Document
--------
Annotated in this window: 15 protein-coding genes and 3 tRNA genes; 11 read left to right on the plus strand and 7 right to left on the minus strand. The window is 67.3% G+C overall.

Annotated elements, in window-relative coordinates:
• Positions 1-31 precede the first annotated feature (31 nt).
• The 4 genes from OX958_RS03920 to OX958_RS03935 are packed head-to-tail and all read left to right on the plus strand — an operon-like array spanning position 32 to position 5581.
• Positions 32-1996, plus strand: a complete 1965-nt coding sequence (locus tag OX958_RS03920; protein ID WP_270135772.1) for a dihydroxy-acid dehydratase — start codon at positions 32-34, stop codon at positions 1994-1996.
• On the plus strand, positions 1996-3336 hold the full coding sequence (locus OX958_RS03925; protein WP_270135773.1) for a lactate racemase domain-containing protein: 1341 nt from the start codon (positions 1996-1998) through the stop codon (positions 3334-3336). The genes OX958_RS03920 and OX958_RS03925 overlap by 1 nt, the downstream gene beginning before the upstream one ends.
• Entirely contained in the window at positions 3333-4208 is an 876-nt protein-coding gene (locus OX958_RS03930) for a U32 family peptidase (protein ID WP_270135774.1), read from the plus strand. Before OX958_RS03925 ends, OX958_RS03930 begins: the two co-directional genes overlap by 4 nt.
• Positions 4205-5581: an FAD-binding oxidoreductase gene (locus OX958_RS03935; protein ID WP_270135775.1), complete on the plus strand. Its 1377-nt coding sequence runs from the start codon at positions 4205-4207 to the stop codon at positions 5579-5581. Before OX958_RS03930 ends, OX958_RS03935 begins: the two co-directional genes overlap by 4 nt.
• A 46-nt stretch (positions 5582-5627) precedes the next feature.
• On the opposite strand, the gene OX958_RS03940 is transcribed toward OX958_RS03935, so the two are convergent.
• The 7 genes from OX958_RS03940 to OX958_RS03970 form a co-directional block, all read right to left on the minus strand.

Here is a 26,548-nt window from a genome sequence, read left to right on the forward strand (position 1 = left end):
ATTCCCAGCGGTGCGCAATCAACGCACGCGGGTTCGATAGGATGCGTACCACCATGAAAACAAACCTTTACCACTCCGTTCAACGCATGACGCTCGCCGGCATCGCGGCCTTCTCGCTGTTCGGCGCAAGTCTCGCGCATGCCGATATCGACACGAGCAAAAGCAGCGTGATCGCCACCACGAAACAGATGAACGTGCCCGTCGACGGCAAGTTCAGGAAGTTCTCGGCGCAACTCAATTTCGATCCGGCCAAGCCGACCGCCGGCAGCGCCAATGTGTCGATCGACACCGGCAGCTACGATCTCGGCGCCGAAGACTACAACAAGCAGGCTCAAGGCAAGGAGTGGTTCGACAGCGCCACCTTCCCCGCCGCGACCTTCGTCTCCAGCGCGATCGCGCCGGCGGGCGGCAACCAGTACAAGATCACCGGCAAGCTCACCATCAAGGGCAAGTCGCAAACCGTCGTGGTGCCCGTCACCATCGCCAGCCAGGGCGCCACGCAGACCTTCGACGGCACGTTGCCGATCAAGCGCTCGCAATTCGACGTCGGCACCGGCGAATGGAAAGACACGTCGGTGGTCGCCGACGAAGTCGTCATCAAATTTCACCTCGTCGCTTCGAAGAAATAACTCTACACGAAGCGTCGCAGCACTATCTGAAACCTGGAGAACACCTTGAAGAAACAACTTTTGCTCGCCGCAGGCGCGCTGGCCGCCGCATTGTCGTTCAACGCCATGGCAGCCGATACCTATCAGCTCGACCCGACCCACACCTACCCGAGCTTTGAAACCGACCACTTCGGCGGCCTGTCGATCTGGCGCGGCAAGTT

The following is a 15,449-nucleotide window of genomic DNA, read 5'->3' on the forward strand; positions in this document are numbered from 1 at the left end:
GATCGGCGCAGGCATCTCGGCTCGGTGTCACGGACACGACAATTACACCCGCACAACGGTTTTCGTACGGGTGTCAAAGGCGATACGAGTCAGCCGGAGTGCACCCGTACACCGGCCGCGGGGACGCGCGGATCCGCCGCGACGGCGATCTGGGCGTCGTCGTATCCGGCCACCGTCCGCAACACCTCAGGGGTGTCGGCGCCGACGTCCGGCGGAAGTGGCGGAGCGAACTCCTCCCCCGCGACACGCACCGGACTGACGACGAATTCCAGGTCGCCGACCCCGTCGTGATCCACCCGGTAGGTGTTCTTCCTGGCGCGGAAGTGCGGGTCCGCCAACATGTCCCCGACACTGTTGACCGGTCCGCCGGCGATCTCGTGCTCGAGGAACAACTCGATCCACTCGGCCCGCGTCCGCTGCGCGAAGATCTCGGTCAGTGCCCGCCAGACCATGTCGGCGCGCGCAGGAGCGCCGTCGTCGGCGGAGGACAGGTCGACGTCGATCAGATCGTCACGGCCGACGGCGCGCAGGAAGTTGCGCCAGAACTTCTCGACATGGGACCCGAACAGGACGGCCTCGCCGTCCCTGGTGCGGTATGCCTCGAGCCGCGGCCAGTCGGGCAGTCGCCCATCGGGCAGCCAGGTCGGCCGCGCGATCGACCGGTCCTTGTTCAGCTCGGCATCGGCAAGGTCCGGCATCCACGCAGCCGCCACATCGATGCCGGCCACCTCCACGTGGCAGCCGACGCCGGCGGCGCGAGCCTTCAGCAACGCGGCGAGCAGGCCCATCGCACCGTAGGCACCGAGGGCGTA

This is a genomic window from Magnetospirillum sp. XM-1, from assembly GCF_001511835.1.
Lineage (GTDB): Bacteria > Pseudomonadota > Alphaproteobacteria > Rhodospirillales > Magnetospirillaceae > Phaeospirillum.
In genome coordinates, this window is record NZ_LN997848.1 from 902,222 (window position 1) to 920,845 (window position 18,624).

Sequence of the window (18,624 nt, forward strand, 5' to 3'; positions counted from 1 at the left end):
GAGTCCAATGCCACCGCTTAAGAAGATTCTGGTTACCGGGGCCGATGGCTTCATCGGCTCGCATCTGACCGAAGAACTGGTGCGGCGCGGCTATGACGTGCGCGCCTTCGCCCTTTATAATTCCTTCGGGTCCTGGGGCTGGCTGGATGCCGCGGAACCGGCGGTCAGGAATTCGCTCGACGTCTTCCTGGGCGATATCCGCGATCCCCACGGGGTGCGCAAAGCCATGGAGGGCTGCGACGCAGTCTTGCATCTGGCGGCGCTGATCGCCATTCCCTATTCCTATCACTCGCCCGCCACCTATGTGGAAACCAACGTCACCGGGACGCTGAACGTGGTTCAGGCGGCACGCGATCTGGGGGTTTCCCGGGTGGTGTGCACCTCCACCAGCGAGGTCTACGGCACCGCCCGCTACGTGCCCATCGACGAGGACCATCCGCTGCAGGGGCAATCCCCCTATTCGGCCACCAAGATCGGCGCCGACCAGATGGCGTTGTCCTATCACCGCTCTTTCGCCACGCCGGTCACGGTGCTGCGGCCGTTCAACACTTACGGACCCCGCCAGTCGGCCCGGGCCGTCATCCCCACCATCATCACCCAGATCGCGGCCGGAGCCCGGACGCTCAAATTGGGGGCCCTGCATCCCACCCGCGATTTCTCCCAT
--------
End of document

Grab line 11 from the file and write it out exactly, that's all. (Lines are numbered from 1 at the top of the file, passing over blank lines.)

• The 7 genes from OX958_RS03940 to OX958_RS03970 form a co-directional block, all read right to left on the minus strand.